How to save yourself from Zika Virus, home remedies and more

The best way to reduce mosquitoes is to eliminate the places where the mosquito lays her eggs, like artificial containers that hold water in and around the home. In urban areas, Aedes mosquitos breed on water collections in artificial containers such as plastic cups, used tires, broken bottles, flower pots, etc (see also transmission of Zika virus). Periodic draining or removal of artificial containers is the most effective way of reducing the breeding grounds for mosquitos. Larvicide treatment is another effective way to control the vector larvae but the larvicide chosen should be long-lasting and preferably. There are some very effective insect growth regulators (IGRs) available which are both safe and long-lasting (e.g. pyriproxyfen). For reducing the adult mosquito load, fogging with insecticide is somewhat effective.

To eliminate standing water:
– Unclog roof gutters;
– Empty children’s wading pools at least once a week;
– Change water in birdbaths at least weekly;
– Get rid of old tires in your yard, as they collect standing water;
– Empty unused containers, such as flower pots, regularly or store them upside down;
– Drain any collected water from afire pit regularly.

Prevention of mosquito bites is another way of preventing Zika disease. The adult mosquitoes like to bite inside as well as around homes, during the day and at night when the lights are on. To protect yourself, use insect repellent on your skin while indoors or out, mosquito traps or mosquito nets. When used properly, repellents are safe for kids and adults alike. Keep in mind that even though some of them are classified as pesticides by the Environmental Protection Agency (EPA), repellents don’t kill mosquitoes. So you may still see these annoying insects buzzing about. Repellents simply make it more difficult for mosquitoes to find you.

Common insect repellents include:

DEET (N,N-diethylmetatoluamide) blocks a mosquito’s ability to find people who’ve applied it. Apply repellent with a 10% to 30% concentration of DEET to your skin and clothing. Choose the concentration based on the hours of protection you need — the higher the concentration of DEET, the longer you are protected. A 10% concentration protects you for about two hours. Keep in mind that chemical repellents can be toxic, and use only the amount needed for the time you’ll be outdoors. Don’t use DEET on the hands of young children or on infants younger than age 2 months.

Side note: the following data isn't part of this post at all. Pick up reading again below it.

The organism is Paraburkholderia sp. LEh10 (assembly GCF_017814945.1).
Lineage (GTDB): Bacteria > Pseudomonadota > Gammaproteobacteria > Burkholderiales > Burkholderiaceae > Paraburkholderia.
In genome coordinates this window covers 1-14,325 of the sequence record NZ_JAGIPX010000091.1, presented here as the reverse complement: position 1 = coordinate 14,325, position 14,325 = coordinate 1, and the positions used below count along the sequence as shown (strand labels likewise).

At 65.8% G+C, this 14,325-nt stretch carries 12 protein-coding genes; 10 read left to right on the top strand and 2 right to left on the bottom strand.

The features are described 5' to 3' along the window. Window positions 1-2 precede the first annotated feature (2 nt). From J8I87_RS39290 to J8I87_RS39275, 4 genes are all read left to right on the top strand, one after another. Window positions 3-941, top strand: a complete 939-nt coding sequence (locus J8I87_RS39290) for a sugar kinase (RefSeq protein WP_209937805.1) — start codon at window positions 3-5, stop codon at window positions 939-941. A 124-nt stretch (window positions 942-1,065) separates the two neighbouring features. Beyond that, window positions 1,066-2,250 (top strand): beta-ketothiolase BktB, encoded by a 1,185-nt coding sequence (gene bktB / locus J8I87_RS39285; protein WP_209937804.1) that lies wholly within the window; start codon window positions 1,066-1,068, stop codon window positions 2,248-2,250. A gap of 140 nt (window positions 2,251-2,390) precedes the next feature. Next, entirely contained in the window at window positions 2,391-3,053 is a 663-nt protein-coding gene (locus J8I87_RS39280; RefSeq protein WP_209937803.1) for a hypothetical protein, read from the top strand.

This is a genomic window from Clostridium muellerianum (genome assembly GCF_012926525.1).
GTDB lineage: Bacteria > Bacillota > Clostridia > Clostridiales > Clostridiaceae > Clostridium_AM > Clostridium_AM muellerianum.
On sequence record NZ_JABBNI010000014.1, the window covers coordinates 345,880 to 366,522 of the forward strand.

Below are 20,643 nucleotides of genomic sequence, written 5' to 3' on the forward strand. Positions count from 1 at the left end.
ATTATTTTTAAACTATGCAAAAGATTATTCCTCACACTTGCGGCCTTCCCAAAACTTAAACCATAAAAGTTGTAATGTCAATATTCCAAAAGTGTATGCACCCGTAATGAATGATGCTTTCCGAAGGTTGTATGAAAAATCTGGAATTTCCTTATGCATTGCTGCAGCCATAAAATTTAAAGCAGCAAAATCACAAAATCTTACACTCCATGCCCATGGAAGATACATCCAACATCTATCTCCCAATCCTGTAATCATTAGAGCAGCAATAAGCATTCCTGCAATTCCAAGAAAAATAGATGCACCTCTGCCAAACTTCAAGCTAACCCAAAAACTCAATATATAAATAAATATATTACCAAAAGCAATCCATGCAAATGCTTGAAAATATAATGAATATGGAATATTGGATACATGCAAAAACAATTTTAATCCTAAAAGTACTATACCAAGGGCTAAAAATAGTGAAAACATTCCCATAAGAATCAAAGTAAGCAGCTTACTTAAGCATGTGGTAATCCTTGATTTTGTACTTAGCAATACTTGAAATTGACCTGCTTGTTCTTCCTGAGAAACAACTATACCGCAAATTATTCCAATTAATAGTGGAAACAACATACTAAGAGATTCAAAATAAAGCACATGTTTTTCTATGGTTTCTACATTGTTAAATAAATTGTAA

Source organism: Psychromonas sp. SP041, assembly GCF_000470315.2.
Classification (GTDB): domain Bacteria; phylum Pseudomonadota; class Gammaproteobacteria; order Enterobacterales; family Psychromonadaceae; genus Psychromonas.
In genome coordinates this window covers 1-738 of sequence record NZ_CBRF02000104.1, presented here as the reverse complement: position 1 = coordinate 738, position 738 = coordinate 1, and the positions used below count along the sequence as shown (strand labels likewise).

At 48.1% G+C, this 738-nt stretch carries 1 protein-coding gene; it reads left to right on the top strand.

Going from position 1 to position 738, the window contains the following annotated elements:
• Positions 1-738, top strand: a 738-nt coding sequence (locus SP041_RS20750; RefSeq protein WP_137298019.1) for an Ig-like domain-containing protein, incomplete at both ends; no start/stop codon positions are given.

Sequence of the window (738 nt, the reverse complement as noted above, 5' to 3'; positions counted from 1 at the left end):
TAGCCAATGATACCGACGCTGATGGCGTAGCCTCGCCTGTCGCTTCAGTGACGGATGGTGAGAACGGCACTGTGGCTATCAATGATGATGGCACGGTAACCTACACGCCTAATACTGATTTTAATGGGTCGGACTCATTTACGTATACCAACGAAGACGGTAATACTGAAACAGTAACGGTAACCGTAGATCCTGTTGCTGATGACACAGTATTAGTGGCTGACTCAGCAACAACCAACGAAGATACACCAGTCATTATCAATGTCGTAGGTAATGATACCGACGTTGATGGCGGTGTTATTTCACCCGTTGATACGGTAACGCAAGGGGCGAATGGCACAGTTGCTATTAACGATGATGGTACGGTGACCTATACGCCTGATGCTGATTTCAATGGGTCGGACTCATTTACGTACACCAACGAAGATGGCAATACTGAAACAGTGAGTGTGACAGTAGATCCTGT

Picaridin. This repellant, also called KBR 3023, offers protection that’s comparable to DEET at similar concentrations. It also blocks a mosquito’s ability to find people who’ve applied it. Picaridin is nearly odorless, which may make it a good alternative if you’re sensitive to the smells of insect repellents.
Oil of lemon eucalyptus. This plant-based chemical may offer protection that’s comparable to low concentrations of DEET. Don’t use this product on children younger than 3 years.
Others. Shorter acting repellents that may offer limited protection generally contain plant-based oils such as oil of geranium, cedar, lemon grass, soy or citronella.
When possible, wear also long sleeves and pants for additional protection. Also, make sure window and door screens are secure and without holes. If available, use air-conditioning (see also prevention for travelers.

Clothing tips to keep in mind include:
– Wear long-sleeved shirts;
– Wear socks;
– Wear long pants and consider tucking your pants into your socks;
– Wear light-colored clothing, since mosquitoes are more attracted to darker colors;
– Apply mosquito repellent to your clothing, shoes, and camping gear and bed netting;
– Wear a full-brimmed hat to protect your head and neck;
– Consider wearing a mosquito net to cover your head and face or torso

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